Joe Dorman

Recent Articles

Teacher pay raises aren’t a done deal yet

A veto referendum could delay or reverse the funding mechanism for teacher pay
I am usually not the gloom-and-doom kind of person, but I am worried that Oklahoma is about to sleepwalk into a budget-related nightmare that policy-makers never anticipated. If you are thinking — “we are already living through that nightmare!” — you may have a point. However, our state Constitution leaves us uniquely exposed to political maneuvers that could cripple our budget and possibly even reverse the recently passed teacher and state employee pay raises. Those raises, along with additional funding for education, are sorely needed. The Legislature passed a historic $428.5 million revenue package to fund them, which is a good thing. Continue Reading →

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Preventing Toxic Stress in Children

Stress is an issue that impacts everyone.  Regardless of your age, your income level or where you live, stress affects the health and well-being of every single person on this planet. Children oftentimes are the most susceptible to stress.  Parents or caregivers will attest to hearing at some point from a child that some experience is the most traumatic event to ever happen to them.  Adults often feel the incident is overblown, but in the context of a child’s short life and limited experiences, that situation might indeed be the most traumatizing event in his or her young life. Each child is different and has their own level of tolerance for stress.  Through the science of studying Adverse Childhood Experiences, researchers have been able to classify stress at three different stages: positive, tolerable and toxic. Positive stress can actually be a good thing.  According to research by Harvard University, “this a normal and essential part of healthy development, characterized by brief increases in heart rate and mild elevations in hormone levels. Some situations that might trigger a positive stress response are the first day with a new caregiver or receiving an injected immunization.”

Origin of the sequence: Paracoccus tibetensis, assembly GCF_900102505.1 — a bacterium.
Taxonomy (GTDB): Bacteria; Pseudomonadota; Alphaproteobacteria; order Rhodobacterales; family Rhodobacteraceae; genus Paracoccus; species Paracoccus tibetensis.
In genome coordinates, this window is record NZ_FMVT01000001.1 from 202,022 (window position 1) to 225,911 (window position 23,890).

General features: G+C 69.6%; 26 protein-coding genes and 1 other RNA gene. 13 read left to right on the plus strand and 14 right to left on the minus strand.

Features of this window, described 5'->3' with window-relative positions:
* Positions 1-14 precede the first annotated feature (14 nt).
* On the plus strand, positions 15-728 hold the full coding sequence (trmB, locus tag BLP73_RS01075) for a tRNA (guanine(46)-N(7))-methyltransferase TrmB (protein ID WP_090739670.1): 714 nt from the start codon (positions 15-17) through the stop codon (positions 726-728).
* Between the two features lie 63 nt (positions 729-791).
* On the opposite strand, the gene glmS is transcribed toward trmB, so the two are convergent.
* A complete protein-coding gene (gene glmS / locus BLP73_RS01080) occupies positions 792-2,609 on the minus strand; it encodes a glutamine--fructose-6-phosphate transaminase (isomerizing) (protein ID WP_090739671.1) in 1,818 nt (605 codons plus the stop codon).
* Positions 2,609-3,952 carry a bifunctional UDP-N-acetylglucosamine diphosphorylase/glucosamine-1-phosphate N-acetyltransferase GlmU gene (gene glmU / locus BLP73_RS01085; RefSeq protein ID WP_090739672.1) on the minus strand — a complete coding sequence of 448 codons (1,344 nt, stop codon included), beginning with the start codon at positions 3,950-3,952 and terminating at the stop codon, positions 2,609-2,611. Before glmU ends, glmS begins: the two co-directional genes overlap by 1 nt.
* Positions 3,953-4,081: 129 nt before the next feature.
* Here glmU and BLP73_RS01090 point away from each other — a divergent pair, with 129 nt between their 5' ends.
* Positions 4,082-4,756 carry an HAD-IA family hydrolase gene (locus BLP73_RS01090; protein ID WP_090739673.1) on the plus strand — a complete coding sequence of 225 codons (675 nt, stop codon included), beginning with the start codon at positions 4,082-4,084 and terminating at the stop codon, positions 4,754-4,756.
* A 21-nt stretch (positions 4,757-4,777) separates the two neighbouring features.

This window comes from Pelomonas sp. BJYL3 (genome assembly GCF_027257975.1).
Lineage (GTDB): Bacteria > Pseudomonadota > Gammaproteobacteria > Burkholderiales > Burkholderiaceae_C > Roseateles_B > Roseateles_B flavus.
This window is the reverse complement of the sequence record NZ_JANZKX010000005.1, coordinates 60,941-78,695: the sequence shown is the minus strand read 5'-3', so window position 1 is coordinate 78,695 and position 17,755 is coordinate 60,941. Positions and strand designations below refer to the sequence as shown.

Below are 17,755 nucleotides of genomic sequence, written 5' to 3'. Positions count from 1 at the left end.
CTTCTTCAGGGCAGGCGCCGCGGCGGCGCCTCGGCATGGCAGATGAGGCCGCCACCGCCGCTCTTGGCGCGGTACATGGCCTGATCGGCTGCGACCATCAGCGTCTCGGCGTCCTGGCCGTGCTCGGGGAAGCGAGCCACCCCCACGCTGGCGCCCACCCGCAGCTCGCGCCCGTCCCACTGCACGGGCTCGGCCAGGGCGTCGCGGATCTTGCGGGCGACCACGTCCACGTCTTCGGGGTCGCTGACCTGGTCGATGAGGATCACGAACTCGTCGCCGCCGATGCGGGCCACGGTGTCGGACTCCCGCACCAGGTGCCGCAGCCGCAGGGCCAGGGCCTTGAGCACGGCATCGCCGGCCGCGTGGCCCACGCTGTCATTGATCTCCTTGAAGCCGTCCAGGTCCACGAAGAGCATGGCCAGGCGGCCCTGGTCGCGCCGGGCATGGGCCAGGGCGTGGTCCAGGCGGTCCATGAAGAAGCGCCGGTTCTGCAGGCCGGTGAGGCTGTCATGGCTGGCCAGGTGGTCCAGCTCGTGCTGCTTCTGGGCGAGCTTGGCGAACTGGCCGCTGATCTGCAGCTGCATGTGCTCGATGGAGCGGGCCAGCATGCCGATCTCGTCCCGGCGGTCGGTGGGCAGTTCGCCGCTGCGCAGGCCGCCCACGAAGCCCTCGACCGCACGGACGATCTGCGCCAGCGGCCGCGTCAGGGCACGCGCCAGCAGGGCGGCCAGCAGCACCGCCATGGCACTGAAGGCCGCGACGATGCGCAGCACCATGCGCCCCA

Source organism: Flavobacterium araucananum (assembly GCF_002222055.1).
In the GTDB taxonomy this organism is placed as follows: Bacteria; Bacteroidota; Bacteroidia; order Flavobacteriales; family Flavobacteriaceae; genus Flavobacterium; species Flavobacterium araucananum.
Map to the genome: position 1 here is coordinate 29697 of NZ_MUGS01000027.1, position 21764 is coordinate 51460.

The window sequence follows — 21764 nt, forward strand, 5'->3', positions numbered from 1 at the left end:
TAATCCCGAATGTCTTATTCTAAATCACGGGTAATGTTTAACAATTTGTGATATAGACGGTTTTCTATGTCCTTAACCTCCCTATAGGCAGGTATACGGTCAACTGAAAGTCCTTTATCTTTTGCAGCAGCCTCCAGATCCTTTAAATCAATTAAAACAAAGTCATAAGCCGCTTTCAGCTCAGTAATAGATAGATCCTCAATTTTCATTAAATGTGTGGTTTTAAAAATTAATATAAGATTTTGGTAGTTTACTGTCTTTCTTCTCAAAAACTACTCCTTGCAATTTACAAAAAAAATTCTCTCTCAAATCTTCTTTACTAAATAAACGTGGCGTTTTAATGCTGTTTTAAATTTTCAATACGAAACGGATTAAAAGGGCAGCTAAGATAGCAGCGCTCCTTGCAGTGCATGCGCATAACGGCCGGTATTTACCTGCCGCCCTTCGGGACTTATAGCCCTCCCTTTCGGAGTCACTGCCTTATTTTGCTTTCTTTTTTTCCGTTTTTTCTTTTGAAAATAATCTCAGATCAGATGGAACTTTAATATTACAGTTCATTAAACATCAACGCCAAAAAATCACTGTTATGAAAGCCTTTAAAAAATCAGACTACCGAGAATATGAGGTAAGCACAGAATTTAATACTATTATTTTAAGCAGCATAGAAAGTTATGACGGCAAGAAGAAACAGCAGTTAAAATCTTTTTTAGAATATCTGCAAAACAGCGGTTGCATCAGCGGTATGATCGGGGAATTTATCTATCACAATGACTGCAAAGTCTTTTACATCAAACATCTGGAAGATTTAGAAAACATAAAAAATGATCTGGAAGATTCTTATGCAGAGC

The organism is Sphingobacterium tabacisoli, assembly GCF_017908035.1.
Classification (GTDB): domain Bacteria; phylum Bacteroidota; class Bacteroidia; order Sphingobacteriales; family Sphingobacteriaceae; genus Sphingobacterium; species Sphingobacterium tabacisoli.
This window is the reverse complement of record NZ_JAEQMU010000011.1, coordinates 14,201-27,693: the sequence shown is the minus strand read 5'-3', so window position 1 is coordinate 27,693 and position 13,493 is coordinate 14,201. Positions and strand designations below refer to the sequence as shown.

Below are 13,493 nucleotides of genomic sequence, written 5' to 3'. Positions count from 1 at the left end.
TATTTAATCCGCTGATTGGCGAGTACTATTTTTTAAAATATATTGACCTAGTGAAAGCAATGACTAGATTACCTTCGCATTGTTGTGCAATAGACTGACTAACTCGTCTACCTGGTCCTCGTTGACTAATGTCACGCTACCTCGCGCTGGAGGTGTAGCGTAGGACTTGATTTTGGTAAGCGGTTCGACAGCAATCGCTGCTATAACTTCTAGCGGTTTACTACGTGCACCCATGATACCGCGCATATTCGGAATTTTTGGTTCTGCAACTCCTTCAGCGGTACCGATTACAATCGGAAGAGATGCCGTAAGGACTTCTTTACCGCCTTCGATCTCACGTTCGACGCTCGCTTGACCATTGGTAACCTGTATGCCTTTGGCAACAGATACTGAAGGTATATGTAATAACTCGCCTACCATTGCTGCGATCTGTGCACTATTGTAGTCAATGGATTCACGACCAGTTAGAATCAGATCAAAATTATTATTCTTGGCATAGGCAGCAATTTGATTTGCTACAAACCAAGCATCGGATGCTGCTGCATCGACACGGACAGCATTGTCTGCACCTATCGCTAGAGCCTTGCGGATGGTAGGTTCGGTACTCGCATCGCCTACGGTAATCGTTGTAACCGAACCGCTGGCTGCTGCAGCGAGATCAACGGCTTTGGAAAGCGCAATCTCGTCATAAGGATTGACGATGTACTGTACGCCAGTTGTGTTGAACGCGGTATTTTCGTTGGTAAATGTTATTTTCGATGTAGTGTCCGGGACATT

Tolerable stress is not considered good for the body, but it is also not something classified as life-threatening in the long term. Continue Reading →

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Be a Surrogate Santa: Support OK Foster Wishes

There are some projects that are so fun or rewarding that they just do not seem much like work.  One of those is an exciting new endeavor the Oklahoma Institute for Child Advocacy is taking on that will help spread some holiday cheer!  We were recently asked to help OK Foster Wishes and the Oklahoma Department of Human Services (DHS) lead a gift drive that will ultimately deliver holiday presents to approximately 6,000 children in foster care. OK Foster Wishes has worked closely with DHS for years to assemble “wish lists” that foster kids and parents pass on to their caseworkers. OK Foster Wishes then matches those wish lists to Oklahomans who volunteer to buy a present on those lists, or to make a monetary donation that covers the costs. DHS then works to deliver those toys to the right children and families. This year, OICA is playing a lead role in raising toys and cash, and we are asking the public to help in one of two ways:
1.         Individuals interested in making a monetary contribution can donate online at okfosterwishes.org or by calling (405) 236-5437. Continue Reading →

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Children’s Health Services Jeopardized by State and Federal Political Gridlock